Lack of sensitivity

There is a whole treasure house within these communities, their way of life and their languages that is on the verge of going silent. Boa Sr.'s is the inevitable silence of the dead, but it is another silence that is deafening for its lack of awareness and sensitivity. Her death was widely reported and accounts appeared in the press all over the world. What was striking however is that the official government machinery had no role at all to play in it. The news of Boa Sr.'s death was first reported by Dr Abbi and her team of linguists who have been working with the community for many years now. It was posted by them on the ‘andamanicobar' e-discussion group and then circulated further via a press release issued by Survival International, the London based tribal rights advocacy group.

The huge paraphernalia of the A&N Administration that includes the Tribal Welfare Department and the Andaman Adim Janjati Vikas Samiti (AAJVS) did not as much as even issue a note announcing the death, leave alone expressing their condolences. There was no mention on the website of the A&N administration or in ‘The Daily Telegrams' the daily newspaper published by the administration from Port Blair. Neither did any political party or other prominent group in the islands acknowledge the passing away of another community and another language.

One might argue that even if this were to happen it could have done nothing for Boa Sr or the Bo language. While that might be true, the larger concern is about what this apathy reflects for others in the future. These agencies are responsible for the welfare of some of the most vulnerable and threatened human communities like the Jarawa, Onge and Sentinelese that inhabit these islands. If they remain unacknowledged even in their death, what hope can there be for those that are just about hanging on to their survival? These are voices that are not just going silent; in more ways than one they are being vanquished.

Popular :Port Blair and Ross Island
(Photo: Pankaj Sekhsaria)

Even a change in history is sought – one of the most prominent demands in this light being the recent call by the All India Forward Block in the islands to rename the Andaman and Nicobar groups as Shaheed and Swaraj respectively, as suggested by Subhas Chandra Bose. It is not a new demand and has been made repeatedly since the 1950s by a range of historians and those with political interests. The enthusiasm to re-configure and reclaim this history, however, is striking in its ignorance of the larger context of these islands.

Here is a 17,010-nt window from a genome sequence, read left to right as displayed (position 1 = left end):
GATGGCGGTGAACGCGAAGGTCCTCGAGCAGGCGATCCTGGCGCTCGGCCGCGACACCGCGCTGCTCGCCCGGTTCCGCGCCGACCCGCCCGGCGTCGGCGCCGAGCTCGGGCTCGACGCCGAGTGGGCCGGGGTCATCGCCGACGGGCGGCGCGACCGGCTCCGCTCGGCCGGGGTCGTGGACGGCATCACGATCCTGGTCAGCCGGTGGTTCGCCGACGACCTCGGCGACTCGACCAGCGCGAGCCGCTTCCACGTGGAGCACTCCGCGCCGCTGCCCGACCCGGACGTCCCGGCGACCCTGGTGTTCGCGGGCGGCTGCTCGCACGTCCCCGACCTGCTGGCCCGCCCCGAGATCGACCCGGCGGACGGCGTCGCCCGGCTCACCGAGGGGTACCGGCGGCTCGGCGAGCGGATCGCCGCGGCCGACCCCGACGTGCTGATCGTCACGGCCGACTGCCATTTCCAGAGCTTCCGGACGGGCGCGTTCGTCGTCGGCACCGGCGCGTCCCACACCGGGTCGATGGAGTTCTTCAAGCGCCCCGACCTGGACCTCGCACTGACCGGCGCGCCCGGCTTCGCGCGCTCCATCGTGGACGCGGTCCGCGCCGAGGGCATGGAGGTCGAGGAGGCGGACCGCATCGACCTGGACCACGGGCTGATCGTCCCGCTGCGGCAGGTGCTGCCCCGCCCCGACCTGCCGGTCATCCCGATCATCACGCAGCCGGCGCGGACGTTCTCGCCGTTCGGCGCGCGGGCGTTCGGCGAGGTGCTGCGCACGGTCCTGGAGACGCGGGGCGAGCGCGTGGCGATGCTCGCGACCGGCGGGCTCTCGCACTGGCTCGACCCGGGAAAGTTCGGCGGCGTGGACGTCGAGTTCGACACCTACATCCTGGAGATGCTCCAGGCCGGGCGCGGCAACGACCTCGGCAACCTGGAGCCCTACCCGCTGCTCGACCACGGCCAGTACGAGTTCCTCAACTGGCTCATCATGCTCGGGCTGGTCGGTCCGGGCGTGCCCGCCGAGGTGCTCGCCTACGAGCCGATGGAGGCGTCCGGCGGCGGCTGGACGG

It is a question that renaming enthusiasts need to consider very carefully: How does one reclaim what was never yours in the first place? There are undeniable connections of India's freedom movement with the islands; best symbolized by the mutiny of 1857 and the Cellular Jail. There can be no denying that and neither can one deny the close bonds that a large section of the country feels with these islands, but that history does not go beyond a 150 years.

It has to be remembered that the Andaman and Nicobar Islands have been the traditional home of a number of aboriginal communities – the Great Andamanese, Jarawa, Onge and Sentinelese (in the Andamans), the Nicobaris and the Shompen (in the Nicobars) that have been living here for nearly 50,000 years. The 150 years that we want to claim now is like the blink of an eye in comparison. Injustices have been done and continue to be done to these communities in a manner that has few parallels in India. Their lands have been taken, their forests converted to plywood and agricultural plantations, and the fabric of their societies so violently torn apart that extinction looms on the horizon for many of them. The Great Andamanese who were at least 5000 individuals when the 1857 mutiny happened are today are only about 50 people. Two months ago the last member of the Bo community died and the administration did not even acknowledge her passing away. The Onge who were counted at about 600 individuals in 1901 census are only a 100 people today.

Worthy of study

These are people, like indigenous peoples everywhere, who have their own histories and their own names for the islands and places First the British gave them a name and now we want to call them something else . If indeed the places have to be renamed, should not an effort first be made to find out what the original people had first named them and which names are still in use by them? Should that not be the work of scholarship and historical studies? It would be a far more challenging and worthwhile exercise and perhaps not a very difficult one either because a lot of information does already exist.

If indeed the real and complete history of the islands is ever written, the British would not be more than a page and India could only be a paragraph. How's that for a perspective and a context?